HIV and African American People: What CDC Is Doing

CDC is pursuing a high-impact HIV prevention approach to maximize the effectiveness of HIV prevention interventions and strategies for African American communities. Funding state, territorial, and local health departments and community-based organizations (CBOs) to develop and implement tailored programs is CDC’s largest investment in HIV prevention. This includes longstanding successful programs and new efforts funded through the Ending the HIV Epidemic in the U.S. initiative. In addition to funding health departments and CBOs, CDC is also strengthening the HIV prevention workforce and developing HIV communication resources for consumers and health care providers.

  • Through a whole-of-society approach to end the HIV epidemic, CDC is collaborating with partners such as the U.S. Department of Housing and Urban Developmentexternal icon to address social and structural determinants of health and reduce disparities in communities where the need is greatest, including African American communities. These strategies are at the center of the updated National HIV/AIDS Strategy (NHAS)external icon.
  • Under the integrated HIV surveillance and prevention cooperative agreement, CDC awards around $400 million per year to health departments for HIV data collection and prevention efforts. This award directs resources to the populations and geographic areas of greatest need, including African American people, while supporting core HIV surveillance and prevention efforts across the US.
  • In 2019, CDC awarded $12 million to support the development of state and local Ending the HIV Epidemic in the U.S. plans in the nation’s 57 priority areas. To further enhance capacity building efforts, CDC uses HIV prevention resources to fund the National Alliance of State and Territorial AIDS Directors (NASTAD) with $1.5 million per year to support strategic partnerships, community engagement, peer-to-peer technical assistance, and planning efforts.
  • In 2020, CDC awarded $109 million to 32 state and local health departments that represent the 57 jurisdictions across the United States prioritized in the Ending the HIV Epidemic in the U.S. initiative. This award supports the implementation of state and local Ending the HIV Epidemic in the U.S.
  • Under the cooperative agreement for CBOs, CDC awards about $42 million per year to 96 CBOs to implement program components that align with key strategies of the Ending the HIV Epidemic in the U.S. This award supports the development of new, and enhancement of existing strategies focused on populations disproportionately affected by HIV, including African American people.
  • In 2017, CDC awarded nearly $11 million per year for five years to 30 CBOs to provide HIV testing to young gay and bisexual men of color and transgender youth of color, with the goal of identifying undiagnosed HIV infections and linking those who have HIV to care and prevention services.
  • In 2019, CDC awarded a cooperative agreement to strengthen the capacity and improve the performance of the nation’s HIV prevention workforce. New elements include dedicated providers for web-based and classroom-based national training, and technical assistance tailored within four geographic regions.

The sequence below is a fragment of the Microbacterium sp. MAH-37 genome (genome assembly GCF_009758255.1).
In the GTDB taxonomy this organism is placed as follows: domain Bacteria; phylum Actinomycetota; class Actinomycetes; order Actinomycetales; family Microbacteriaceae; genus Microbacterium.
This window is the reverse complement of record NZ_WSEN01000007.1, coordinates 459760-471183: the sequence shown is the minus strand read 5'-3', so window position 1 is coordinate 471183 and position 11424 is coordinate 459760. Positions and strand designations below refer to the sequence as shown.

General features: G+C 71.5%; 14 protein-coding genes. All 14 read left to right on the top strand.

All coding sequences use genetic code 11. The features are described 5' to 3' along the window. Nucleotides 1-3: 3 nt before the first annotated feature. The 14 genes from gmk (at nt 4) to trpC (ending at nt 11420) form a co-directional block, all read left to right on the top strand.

• CDC’s Prevention Research Synthesis (PRS) Project identifies evidence-based interventions and best practices through ongoing systematic reviews. The PRS Project has identified several interventions for African American people in its Compendium of Evidence-Based Interventions and Best Practices for HIV Prevention:
  • Through the Minority HIV/AIDS Research program, CDC is building capacity for HIV epidemiologic and prevention research in communities most-affected by HIV, including African American communities.
  • CDC’s Office of Minority Health and Health Equity advances health equity by developing and implementing strategies and programs to address health disparities that affect populations experiencing a disproportionate burden of disease and disability, including African American people.
  • Through its Let’s Stop HIV Together campaign, CDC is equipping communities, partners, and health care providers with the resources they need to reduce HIV stigma, and promote HIV testing, prevention, and treatment and care. The campaign materials are tailored for specific audiences including African American people.
  1. CDC Diagnoses of HIV infection in the United States and dependent areas, 2019. HIV Surveillance Report 2021;32.
  2. CDC. Estimated HIV incidence and prevalence in the United States, 2015–2019. pdf icon[PDF – 3 MB] HIV Surveillance Supplemental Report 2021;26(1).
  3. CDC. Monitoring selected national HIV prevention and care objectives by using HIV surveillance data—United States and 6 dependent areas, 2019HIV Surveillance Supplemental Report 2021;26(2).
  4. Randolph SD, Golin C, Welgus H, Lightfoot AF, Harding CJ, Riggins LF. How perceived structural racism and discrimination and medical mistrust in the health system influences participation in HIV health services for Black women living in the United States South: a qualitative, descriptive study. J Assoc Nurses AIDS Care2020;31(5):598-605. PubMed abstractexternal icon.
  5. Beer L, McCree DH, Jeffries WL 4th, Lemons A, Sionean C. Recent US Centers for Disease Control and Prevention activities to reduce HIV stigmaexternal iconJ Int Assoc Provid AIDS Care2019;18:1-5.
  6. CDC. Sexually transmitted disease surveillance, 2019. Accessed January 18, 2022.